Wrestling the Unseeable
When Lisa was suffering the horrific, barbaric, debilitating effects of chemotherapy, first via standard treatments and then later clinical trials, there was nothing I could do to alleviate her pain. I was constantly chasing the speeding eight ball trying to understand the side effects of her treatment, knowing all the while that I was helpless to mitigate them. The best I could do was to be with her. In seven years of treatment, I never missed an appointment or treatment with her. I was where I needed to be, by her side, as her husband and her friend. In truth, it was all I could do for her. Unfortunately, we wrestled the unseeable and lost.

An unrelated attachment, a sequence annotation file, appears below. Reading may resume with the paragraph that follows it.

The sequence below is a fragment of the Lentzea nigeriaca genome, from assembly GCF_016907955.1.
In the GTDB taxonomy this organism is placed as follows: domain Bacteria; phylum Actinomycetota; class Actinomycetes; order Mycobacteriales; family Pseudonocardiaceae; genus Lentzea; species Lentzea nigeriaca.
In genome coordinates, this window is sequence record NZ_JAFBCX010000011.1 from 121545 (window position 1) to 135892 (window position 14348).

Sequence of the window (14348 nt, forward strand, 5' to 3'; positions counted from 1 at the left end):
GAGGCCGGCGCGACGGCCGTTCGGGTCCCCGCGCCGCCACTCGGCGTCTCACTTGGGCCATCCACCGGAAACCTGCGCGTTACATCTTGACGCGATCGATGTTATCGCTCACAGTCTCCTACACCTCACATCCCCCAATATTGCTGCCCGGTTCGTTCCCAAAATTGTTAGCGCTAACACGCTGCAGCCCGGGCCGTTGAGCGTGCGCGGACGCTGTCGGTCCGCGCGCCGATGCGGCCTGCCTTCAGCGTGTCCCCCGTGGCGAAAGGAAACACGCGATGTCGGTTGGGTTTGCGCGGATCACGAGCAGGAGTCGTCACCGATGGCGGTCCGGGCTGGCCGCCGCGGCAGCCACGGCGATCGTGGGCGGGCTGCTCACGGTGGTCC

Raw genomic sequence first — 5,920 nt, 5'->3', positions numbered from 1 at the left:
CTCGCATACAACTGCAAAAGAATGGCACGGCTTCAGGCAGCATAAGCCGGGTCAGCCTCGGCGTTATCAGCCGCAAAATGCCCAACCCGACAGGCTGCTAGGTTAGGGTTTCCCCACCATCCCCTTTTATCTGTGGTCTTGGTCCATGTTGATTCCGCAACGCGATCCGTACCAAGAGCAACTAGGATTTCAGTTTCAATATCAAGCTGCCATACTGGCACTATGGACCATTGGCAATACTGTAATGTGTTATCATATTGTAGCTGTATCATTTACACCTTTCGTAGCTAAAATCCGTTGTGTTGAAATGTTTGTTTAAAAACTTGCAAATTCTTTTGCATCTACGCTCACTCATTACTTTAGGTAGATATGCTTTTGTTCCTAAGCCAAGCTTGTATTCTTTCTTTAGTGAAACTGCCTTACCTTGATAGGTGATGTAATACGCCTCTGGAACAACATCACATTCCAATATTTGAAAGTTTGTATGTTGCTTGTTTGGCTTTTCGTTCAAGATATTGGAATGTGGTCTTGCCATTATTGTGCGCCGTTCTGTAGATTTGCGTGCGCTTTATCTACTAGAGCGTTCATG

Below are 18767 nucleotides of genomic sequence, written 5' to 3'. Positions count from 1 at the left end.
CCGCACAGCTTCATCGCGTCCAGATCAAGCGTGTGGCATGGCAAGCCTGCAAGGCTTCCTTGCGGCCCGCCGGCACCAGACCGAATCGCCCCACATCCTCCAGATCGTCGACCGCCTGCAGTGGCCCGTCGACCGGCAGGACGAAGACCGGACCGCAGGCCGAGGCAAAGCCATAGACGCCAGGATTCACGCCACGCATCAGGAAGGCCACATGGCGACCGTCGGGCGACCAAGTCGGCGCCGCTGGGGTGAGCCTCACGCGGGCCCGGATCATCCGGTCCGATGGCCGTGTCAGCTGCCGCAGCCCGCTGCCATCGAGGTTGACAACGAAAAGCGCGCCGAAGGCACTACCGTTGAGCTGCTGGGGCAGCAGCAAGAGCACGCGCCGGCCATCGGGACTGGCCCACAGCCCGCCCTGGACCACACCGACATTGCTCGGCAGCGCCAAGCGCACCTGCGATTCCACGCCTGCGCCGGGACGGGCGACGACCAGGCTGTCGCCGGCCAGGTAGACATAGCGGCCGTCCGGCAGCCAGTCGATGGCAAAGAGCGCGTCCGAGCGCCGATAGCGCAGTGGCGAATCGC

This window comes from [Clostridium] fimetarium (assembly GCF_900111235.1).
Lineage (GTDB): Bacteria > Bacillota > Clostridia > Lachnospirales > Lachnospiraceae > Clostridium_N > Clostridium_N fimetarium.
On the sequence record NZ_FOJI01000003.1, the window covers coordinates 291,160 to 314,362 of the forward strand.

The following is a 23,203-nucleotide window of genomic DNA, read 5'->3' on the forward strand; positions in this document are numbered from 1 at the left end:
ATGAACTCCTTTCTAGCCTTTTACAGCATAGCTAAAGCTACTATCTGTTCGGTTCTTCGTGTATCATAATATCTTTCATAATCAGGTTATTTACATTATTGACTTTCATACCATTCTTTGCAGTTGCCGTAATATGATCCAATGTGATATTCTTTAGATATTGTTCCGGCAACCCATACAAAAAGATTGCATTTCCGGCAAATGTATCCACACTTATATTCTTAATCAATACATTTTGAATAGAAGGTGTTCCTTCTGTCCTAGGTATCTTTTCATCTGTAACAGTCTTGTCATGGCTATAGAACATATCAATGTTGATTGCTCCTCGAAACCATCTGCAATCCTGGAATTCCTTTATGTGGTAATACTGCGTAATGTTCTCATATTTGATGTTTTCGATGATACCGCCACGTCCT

Now she’s gone forever, and I’m still helpless to alleviate anyone’s pain or suffering. This time, it is my children who suffer as they try to come to terms with losing their mother. It is as if Lisa’s cancer continues to punish my family. The bad dreams at night and the painful realizations in the light of day are both beyond my ability to ease. I’m tired of losing to cancer. All I can offer them is loving words, long distance hugs, and a virtual shoulder.
At the party we held in Lisa’s honor after she died, the kids and I each gave short speeches. Cameron stated in his that, while Lisa had died, cancer had not beaten her, she had taken the bastard with her. Unfortunately, I think he overstated it a bit because he, his sister and I are still suffering from cancer’s destructive forces, this time in the form of grief. I continue to wrestle the unseeable and lose.